RIO DE JANEIRO -- Andy Murray is one of the world's best in his sport, a proud champion of the Olympics and an outspoken figure in the fight against drugs cheats.
Aside from his support for Scottish independence from the rest of the United Kingdom a couple of years ago, there surely couldn't be a better choice of flag bearer for the British team at the Rio Games.
Murray's role is not just about leading the small Team GB delegation in the opening ceremony on Friday and keeping the Union Flag flying high.
He will address the other British athletes once or twice and have the chance to inspire the less experienced and successful among them.
Murray should provide the benchmark for the others, too, as he has effectively been made the symbol of what the British Olympic Association thinks is good about sport in the UK.
From a public relations perspective, Murray is a sharp choice given the Lizzie Armitstead missed-drugs-test furore. Who better to try to move the agenda on before she is due to compete in the women's cycling road race on Sunday?
Murray, who has three Grand Slam titles (including this year's Wimbledon) to go with his 2012 Olympics gold, is a consummate professional, and the idea of him erring on World Anti-Doping Agency's whereabouts rule seems unlikely. Having the guy who has called for increased testing and transparency as a figurehead cannot be a bad thing.
His diligence and work rate should also be a good example to young athletes, as he's known for the attention he pays to the physical side of his game and the time and effort he devotes to it.
Murray is a player who has matured and made himself stand out from the crowd despite a lack of the flashy trappings of the famous and wealthy who reside at the top of their sports.
He is a father, a husband, a dog lover and a fan of a range of other sports. In fact, looking closely at him, it is a wonder Team GB chef de mission Mark England and his panel considered anybody else.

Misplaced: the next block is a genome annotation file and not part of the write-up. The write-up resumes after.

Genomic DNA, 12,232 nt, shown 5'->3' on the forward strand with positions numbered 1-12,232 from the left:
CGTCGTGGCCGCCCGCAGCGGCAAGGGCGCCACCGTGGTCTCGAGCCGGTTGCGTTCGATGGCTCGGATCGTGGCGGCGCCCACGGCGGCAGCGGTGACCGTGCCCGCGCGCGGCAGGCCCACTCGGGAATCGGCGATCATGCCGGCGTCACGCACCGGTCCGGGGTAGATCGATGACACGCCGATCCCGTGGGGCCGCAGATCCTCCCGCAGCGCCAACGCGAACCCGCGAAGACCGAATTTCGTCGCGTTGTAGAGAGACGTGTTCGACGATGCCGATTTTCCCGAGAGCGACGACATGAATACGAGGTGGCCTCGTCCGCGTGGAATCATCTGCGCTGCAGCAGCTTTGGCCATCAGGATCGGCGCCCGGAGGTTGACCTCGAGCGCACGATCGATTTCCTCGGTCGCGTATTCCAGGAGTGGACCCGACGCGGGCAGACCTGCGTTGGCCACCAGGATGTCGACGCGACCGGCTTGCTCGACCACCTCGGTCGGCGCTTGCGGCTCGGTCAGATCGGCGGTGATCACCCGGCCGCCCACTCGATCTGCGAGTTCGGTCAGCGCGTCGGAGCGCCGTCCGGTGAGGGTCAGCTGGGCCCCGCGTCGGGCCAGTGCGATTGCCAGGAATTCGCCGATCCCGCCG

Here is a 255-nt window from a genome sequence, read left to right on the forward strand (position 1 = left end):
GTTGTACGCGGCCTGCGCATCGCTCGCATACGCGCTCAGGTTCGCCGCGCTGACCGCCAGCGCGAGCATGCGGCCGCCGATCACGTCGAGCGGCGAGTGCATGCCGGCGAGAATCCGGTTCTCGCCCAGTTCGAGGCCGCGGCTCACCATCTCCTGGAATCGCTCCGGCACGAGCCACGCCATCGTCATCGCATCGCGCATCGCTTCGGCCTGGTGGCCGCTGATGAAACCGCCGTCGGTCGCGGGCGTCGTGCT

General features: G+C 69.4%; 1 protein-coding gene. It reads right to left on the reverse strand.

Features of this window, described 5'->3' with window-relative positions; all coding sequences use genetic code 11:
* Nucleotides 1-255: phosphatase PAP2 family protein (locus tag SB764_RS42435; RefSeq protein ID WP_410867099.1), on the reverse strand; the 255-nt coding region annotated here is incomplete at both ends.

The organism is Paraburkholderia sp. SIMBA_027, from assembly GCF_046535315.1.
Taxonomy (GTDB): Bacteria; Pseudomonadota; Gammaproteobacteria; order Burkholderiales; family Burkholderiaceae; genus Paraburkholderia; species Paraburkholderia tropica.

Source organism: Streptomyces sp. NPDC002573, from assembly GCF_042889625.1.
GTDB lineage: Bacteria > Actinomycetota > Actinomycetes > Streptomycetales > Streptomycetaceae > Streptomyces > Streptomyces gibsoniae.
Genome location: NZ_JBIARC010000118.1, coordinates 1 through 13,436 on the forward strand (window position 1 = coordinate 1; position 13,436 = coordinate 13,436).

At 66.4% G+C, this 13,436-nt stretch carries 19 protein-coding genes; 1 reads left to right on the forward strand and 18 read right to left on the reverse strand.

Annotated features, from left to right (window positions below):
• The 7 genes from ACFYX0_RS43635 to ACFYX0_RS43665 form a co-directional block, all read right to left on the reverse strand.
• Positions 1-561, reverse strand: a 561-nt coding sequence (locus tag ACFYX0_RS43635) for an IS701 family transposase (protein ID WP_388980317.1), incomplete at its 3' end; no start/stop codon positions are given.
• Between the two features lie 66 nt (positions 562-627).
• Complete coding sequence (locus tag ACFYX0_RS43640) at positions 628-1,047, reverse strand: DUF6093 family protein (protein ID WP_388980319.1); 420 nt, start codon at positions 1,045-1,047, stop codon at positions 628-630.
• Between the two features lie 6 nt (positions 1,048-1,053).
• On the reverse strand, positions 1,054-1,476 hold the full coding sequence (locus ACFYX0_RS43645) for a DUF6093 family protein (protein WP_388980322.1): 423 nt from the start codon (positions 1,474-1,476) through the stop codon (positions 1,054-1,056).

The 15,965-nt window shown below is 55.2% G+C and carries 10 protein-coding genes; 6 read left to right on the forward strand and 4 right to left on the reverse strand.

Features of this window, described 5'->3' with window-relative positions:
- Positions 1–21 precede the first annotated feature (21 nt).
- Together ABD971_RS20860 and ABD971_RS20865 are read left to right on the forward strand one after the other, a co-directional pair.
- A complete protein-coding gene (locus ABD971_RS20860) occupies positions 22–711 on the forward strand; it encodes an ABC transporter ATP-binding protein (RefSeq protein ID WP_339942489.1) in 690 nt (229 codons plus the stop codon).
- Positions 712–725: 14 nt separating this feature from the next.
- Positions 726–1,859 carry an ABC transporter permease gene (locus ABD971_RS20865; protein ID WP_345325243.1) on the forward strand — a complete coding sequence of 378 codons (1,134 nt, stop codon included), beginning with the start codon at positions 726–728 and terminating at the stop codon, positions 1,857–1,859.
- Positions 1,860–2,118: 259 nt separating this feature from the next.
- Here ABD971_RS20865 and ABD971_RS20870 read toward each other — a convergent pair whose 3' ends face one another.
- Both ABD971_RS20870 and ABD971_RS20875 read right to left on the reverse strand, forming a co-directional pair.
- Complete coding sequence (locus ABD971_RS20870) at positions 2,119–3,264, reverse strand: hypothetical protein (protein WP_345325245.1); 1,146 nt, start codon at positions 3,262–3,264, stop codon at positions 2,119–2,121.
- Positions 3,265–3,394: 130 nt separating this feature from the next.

Murray won't be the only flag bearer from tennis in the ceremony; Rafael Nadal will also lead out Spain. Novak Djokovic, who has also arrived to play here when the sport's competition starts on Saturday, led Serbia at the 2012 Games in London.
Ironically, the two other best players, Swiss Roger Federer and Stan Wawrinka, have pulled out of the competition, and 4 of the top 10 highest-ranked players will be missing.
Murray, unlike Nadal, was due to stay outside the athletes' village during the Games because of the size of the entourage he has with him and his desire to focus on the event.
The Spaniard has reportedly run up against the time-consuming issue of other athletes seeking autographs and selfies while he tries to go about his business.
But Murray stayed in the village on Tuesday night and may spend more time there before finding some peace and quiet to focus on his game outside the commotion.
He summed up his feelings for the Games after his first practice session in Rio on Tuesday. "You are around the best athletes in the world and you want to perform well for your country and your teammates," he said.
"I remember in Beijing, although I didn't perform well, it was nice being surrounded by the best athletes in your country and seeing them come back with medals. It feels a lot more like a team environment and I have enjoyed that throughout my career."
Other nations have gone a different route than Britain in selecting their flag bearers, with the U.S. picking Michael Phelps -- a character whose image has been a long way off squeaky clean (the swimmer has two DUIs on his record).
Nicola Adams, who made history by becoming the first female Olympic boxing champion in 2012, was an alternative to Murray for the Team GB role and would also have represented some laudable values for British sport.
But the Scot's success, fame, conduct and credentials must have looked undeniable. Those involved in selecting him say he was brimming with pride when he was told about it, too, and the only thing that could take the edge off that would be the fact that wife Kim and daughter Sophia won't be here to see him parade with the team.